Inside the Vintage Cave dining room which was built with more than 170,000 bricks from Pennsylvania and features original artwork by Picasso and many other artists worth millions.
I have to say 2012 was a hell of year filled with great eating! From Hawaii to Memphis and New York City, those who follow me on Foodspotting, Twitter, and Instagram know very well there was an abundance of deliciousness enjoyed at restaurants off all varieties. I’m sure the last 12 months were equally palate pleasing for you.
But for me, there was one meal that stood out from the rest and that was a 19 course gastronomic experience at the Vintage Cave Honolulu. Let me briefly explain why.
I first met Vintage Cave Executive Chef Chris Kajioka (pictured above with Pastry Chef Rachel Murai) a little more than two years ago when he was cooking at Roy’s Waikiki. Many friends spoke highly of his culinary talents and passion for his craft having worked at many fine restaurants across the U.S., including the three-star Michelin Per Se in New York City and one-star Michelin Dining Room at the Ritz-Carlton in San Francisco. I never had a chance to taste Kajioka’s food before he left Roy’s to return to San Francisco to cook at Aziza, but did have the opportunity to get to know the chef better on a trip to Chicago in 2010 to promote Hawaii. It was on that trip we dined at one of the best restaurants in the world, Alinea, and from there stayed in touch.
In future trips to the Bay Area, we made Aziza a regular stop to see how Kajioka was doing enjoying many great meals there. About a year later, I learned that he was returning to the Ritz-Carlton to team up once again with Ron Siegel at Parallel 37. After a short stint there, Kajioka made the decision to return home after getting married with no firm job in place.
That got many Hawaii foodies excited with anticipation at what Kajioka might have in store. In the end, he landed the Executive Chef position at The Vintage Cave and has assembled a team that’s doing some amazing things in the kitchen and using some of the best ingredients from Hawaii and around the world.
The result, in my opinion, is a dining experience that rivals any Michelin-starred restaurant in the country in terms of culinary creativity, service, and ambiance. Those who ask me what eating there is like, I can only describe it as “theater on a plate” featuring skillful, modern cooking techniques and delicious flavors honoring Asia, Europe, and beyond. It’s the kind of place where it’s quality over quantity, but after 19 courses that range from one to three bites, you leave satisfied and transformed at how delicious food can be.
That seems like enough of my raving in this post. Let me let the pictures speak for themselves. I was fortunate to be hosted to two tastings prior to the restaurant’s opening in December. The following photos (and this video by Mari Taketa of Nonstop Honolulu) are of a special media dinner served on November 30 featuring a total of 30 delicious bites.
OYSTER hibiscus shiso ginger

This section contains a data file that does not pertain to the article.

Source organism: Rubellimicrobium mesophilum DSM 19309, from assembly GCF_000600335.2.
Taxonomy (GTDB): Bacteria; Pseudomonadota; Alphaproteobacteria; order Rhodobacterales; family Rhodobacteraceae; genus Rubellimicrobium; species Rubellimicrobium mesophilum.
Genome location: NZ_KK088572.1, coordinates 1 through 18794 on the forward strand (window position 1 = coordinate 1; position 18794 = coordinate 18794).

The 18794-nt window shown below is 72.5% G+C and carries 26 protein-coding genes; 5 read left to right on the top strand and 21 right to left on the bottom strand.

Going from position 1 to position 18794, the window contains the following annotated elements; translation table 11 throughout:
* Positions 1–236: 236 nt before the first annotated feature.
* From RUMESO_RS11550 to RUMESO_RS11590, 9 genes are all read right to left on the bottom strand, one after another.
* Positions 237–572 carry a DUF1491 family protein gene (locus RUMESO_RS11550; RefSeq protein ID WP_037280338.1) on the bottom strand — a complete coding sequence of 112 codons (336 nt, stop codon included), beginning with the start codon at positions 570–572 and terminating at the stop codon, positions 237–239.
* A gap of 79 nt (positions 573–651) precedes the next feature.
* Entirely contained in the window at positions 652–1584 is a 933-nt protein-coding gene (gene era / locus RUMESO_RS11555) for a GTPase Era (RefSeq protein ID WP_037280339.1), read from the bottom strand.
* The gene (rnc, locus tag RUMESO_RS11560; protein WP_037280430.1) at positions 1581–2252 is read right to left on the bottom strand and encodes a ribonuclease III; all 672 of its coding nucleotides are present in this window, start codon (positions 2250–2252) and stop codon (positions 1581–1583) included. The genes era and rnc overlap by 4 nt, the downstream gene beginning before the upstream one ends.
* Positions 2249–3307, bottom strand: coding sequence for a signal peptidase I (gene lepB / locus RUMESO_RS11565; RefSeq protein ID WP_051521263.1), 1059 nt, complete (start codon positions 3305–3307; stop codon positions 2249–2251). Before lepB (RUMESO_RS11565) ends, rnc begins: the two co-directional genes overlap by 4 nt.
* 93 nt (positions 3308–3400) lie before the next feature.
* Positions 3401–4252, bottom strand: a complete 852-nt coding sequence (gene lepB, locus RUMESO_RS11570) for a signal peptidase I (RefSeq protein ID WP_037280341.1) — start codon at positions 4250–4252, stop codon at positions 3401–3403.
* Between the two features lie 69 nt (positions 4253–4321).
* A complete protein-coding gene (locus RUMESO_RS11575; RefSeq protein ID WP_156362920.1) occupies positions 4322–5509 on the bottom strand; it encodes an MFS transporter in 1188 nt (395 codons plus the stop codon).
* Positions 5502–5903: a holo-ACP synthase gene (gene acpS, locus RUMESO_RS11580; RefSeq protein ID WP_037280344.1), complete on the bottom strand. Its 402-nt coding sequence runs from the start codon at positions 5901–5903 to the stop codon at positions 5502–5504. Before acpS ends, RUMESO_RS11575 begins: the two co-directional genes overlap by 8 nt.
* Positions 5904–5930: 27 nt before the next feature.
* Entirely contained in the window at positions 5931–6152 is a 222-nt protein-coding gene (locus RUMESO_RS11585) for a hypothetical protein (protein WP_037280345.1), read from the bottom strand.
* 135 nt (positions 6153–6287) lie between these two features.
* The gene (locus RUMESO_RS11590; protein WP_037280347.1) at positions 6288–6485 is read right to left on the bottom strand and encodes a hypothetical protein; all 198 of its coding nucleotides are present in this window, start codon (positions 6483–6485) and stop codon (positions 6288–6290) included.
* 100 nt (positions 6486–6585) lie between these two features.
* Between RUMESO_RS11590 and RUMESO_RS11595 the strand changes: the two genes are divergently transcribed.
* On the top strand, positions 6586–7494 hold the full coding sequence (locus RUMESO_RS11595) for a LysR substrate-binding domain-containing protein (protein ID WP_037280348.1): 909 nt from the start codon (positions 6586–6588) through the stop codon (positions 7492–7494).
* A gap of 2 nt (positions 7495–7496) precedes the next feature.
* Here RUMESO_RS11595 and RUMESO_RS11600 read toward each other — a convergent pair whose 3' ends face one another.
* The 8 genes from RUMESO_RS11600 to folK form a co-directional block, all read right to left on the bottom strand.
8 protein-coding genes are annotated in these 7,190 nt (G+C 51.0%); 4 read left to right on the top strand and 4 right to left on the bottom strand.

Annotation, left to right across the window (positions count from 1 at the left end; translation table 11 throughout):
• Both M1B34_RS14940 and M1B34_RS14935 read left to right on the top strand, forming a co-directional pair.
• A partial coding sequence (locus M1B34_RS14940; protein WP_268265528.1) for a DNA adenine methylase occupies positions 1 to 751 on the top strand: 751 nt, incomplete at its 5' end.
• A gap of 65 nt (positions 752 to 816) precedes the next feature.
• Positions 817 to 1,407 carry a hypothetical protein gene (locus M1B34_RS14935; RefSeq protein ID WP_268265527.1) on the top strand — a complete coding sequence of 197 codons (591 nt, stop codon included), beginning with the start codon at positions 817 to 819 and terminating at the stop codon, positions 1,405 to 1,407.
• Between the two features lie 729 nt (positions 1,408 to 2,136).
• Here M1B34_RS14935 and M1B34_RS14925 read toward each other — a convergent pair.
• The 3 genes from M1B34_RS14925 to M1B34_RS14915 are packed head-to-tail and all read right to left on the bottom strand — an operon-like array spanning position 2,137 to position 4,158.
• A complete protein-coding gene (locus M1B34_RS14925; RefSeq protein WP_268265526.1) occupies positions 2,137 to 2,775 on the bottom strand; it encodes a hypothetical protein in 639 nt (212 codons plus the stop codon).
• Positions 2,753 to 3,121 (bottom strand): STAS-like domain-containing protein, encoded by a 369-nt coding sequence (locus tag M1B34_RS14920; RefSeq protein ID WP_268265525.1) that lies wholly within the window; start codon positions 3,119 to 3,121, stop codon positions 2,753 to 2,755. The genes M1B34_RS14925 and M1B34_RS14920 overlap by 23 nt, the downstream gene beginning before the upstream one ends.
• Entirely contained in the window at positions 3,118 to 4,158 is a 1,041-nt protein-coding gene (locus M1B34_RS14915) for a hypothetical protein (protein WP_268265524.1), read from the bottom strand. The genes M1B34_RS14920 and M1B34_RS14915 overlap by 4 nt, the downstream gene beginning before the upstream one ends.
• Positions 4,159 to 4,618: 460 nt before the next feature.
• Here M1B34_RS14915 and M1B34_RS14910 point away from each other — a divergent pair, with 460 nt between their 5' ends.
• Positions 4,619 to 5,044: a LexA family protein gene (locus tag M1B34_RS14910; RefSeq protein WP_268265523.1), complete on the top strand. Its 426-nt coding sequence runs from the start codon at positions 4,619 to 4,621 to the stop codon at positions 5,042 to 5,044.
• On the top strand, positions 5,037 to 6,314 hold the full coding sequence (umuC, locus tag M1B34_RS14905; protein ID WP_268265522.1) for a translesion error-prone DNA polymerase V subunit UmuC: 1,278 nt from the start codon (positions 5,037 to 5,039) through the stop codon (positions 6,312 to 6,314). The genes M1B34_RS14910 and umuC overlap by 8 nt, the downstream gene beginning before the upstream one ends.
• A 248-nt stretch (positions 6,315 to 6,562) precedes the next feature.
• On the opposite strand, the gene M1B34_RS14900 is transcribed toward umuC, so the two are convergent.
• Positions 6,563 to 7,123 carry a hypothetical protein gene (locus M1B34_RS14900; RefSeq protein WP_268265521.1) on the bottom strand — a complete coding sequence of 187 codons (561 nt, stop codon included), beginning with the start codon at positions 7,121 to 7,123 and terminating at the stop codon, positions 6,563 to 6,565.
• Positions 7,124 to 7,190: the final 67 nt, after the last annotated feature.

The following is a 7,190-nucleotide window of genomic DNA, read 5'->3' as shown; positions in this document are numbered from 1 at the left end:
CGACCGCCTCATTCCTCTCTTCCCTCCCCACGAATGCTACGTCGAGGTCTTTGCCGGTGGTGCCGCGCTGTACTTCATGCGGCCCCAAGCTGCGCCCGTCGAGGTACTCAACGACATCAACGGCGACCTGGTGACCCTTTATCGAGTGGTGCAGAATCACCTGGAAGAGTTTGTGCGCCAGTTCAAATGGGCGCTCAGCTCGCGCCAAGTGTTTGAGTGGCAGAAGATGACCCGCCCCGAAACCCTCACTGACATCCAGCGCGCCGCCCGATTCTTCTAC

HAKUREI TURNIP asian pear yogurt sumac
japan AMADAI kabocha pickled garlic escabeche
BEEF from sylvia prizant spinach sunchoke charred scallion sancho pepper
(Quite possibly the best beef I’ve ever tasted!)
onion rice PORRIDGE samoan crab white truffle
(This dish reminded me of grandma’s jook on steroids. Delicious!)
CHOCOLATE GANACHE charred pineapple aged balsamic sesame
GRAPE and finger lime
(An explosion of deliciousness in your mouth!)
Having eaten at the Cave three times now, the question everyones asks me is “Is it worth the money?” My quick answer is “It depends.” While pricey at $295/person, if you’re they type that will travel to the world for a great meal, this is certainly a must experience. And think about it, you don’t have to factor in the air, hotel and ground transportation into the equation. It’s definitely a meal worth saving up for that special occasion.
If you’re idea of a great meal is quantity versus quality and you’re not into art and theater on the plate, I’d take you’re money elsewhere. Buy that iPad instead or go enjoy your favorite restaurant a bunch of times. Just being honest here as you’ll probably think it’s overpriced and not worth the experience.
If Kajioka and his team continue to do what they are doing, I can see this restaurant becoming a destination for many across the globe. Will it become one of the best restaurants in the country never to earn a Michelin star (since Hawaii doesn’t get rated)? Only time will tell. But knowing Kajioka, he’s going to continue pushing himself (only 29 years old) and his young team and that’s a good thing for Hawaii.
In the culinary world of highly coveted Michelin stars, “Three stars reward exceptional cuisine where diners eat extremely well, often superbly. Distinctive dishes are precisely executed, using superlative ingredients. Worth a special journey.” Vintage Cave certainly has the philosophy and the resources to continue striving for this kind of distinction. It has definitely been a treat eating there and I hope I have the chance to do so again in 2013.
Happy New Year to you all and here’s to many more delicious meals with family and friends.
Vintage Cave Honolulu
1450 Ala Moana Boulevard, #2250
Honolulu, HI 96814
(located in the basement of Shirokiya at Ala Moana Center)
Hours: Monday – Saturday, 5:30-11 p.m.; Closed Sundays
Note: Vintage Cave gives priority seating in its bar lounge and dining room to members before the general public. Reservations are required and limited.